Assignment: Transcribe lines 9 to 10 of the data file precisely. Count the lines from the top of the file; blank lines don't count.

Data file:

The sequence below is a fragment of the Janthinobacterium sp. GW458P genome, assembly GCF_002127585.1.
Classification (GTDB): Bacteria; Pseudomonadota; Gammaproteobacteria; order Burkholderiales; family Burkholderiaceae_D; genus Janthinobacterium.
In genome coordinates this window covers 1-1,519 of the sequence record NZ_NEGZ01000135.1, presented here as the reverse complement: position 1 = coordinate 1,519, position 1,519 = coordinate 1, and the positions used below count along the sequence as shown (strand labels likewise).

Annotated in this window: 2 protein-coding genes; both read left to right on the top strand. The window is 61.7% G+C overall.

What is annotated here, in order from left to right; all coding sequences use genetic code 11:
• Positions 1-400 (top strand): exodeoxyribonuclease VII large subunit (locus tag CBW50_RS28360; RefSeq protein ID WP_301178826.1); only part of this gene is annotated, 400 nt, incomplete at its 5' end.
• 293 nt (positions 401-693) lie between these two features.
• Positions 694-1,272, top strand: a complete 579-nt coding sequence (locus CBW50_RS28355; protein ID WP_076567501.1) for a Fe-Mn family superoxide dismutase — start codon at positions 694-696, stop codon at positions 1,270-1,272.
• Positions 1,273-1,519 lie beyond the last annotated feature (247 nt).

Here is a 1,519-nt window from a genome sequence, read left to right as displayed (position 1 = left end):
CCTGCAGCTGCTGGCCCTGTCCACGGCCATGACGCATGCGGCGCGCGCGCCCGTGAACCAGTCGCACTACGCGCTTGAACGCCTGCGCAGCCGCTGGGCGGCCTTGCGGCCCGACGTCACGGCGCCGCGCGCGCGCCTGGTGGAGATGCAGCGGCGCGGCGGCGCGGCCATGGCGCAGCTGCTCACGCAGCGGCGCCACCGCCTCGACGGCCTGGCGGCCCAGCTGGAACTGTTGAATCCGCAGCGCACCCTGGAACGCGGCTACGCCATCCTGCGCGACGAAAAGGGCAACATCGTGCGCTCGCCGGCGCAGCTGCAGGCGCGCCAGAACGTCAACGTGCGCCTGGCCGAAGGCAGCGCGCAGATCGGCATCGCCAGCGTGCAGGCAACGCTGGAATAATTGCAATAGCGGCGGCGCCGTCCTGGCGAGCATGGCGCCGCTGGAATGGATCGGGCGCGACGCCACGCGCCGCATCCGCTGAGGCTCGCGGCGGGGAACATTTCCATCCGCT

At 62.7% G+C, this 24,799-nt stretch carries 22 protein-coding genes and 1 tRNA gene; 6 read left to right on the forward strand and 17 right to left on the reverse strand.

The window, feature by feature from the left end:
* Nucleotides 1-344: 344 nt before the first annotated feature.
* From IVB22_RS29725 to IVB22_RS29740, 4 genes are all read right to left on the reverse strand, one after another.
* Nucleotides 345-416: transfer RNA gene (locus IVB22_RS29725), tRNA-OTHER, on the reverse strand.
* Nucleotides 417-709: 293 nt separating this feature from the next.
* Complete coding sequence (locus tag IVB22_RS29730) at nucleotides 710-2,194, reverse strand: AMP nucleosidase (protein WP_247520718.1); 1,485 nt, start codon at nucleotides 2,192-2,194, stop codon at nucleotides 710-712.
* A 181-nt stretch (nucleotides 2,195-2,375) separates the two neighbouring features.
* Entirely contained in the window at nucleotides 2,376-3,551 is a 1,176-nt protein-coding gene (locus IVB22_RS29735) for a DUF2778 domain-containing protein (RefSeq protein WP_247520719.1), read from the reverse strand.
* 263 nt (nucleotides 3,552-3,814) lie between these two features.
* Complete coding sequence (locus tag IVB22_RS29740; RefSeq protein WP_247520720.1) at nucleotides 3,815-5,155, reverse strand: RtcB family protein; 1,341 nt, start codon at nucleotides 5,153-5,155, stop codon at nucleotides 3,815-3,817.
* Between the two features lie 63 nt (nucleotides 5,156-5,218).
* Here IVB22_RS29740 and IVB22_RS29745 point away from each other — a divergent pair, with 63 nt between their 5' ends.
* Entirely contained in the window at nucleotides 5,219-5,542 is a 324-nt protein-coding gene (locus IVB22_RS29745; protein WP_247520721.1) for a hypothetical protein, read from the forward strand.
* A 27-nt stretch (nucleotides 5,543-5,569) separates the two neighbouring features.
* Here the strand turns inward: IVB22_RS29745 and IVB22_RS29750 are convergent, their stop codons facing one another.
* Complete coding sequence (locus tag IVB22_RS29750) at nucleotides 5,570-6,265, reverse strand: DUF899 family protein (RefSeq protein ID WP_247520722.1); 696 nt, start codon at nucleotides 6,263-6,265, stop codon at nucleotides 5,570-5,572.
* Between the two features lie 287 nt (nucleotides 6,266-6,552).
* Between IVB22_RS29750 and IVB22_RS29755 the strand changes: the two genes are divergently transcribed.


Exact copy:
• Positions 1,273-1,519 lie beyond the last annotated feature (247 nt).

Here is a 1,519-nt window from a genome sequence, read left to right as displayed (position 1 = left end):